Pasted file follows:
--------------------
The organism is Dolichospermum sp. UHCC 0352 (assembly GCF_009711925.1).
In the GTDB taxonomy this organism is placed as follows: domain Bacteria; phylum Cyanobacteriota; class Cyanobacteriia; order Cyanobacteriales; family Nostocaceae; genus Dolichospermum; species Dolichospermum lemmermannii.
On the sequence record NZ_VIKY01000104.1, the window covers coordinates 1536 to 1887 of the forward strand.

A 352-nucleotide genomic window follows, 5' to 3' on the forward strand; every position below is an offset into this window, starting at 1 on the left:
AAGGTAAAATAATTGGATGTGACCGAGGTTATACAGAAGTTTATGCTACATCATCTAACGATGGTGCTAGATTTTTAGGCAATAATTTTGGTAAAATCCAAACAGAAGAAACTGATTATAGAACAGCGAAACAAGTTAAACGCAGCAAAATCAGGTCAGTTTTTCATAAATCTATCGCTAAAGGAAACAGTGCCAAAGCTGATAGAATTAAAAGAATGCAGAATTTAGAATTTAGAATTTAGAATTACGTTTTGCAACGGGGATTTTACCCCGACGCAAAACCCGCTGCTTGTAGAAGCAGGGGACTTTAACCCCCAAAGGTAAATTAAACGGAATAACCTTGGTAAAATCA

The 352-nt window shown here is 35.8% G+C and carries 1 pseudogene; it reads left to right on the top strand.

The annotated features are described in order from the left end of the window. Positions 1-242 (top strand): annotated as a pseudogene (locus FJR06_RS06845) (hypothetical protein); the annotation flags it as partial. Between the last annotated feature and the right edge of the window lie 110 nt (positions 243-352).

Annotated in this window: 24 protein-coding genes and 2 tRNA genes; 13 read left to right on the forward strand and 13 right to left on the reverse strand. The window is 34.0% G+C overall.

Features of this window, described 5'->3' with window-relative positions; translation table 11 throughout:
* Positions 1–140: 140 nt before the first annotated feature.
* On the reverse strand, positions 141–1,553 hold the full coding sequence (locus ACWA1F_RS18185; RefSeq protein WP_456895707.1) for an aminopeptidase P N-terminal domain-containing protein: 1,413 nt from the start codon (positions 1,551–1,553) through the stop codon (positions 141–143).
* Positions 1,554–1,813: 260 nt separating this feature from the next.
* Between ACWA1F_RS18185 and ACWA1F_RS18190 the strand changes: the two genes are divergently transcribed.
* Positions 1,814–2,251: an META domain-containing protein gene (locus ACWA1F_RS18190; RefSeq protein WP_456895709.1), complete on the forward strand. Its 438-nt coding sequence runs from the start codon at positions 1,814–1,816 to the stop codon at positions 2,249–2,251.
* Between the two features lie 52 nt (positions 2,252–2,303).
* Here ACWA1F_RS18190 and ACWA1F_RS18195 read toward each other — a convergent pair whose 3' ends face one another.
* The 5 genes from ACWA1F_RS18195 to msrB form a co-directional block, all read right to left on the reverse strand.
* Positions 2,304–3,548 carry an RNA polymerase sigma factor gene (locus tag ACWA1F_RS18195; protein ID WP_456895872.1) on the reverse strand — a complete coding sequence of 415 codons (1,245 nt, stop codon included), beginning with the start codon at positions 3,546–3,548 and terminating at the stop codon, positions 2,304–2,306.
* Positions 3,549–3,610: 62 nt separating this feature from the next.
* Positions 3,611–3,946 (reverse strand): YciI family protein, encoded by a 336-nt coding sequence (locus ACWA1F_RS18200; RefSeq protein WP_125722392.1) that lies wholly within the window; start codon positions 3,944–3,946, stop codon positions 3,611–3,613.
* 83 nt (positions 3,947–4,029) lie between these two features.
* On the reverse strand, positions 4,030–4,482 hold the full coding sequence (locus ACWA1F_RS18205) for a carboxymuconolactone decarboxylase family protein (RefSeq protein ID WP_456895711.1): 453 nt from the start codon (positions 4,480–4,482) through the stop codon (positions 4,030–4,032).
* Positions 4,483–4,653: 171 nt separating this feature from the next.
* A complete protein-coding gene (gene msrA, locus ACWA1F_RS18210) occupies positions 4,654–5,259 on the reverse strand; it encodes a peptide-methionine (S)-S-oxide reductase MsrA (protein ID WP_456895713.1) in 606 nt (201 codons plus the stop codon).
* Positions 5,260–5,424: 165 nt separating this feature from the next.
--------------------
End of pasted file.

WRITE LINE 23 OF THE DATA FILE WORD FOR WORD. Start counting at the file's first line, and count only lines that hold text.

* Positions 4,483–4,653: 171 nt separating this feature from the next.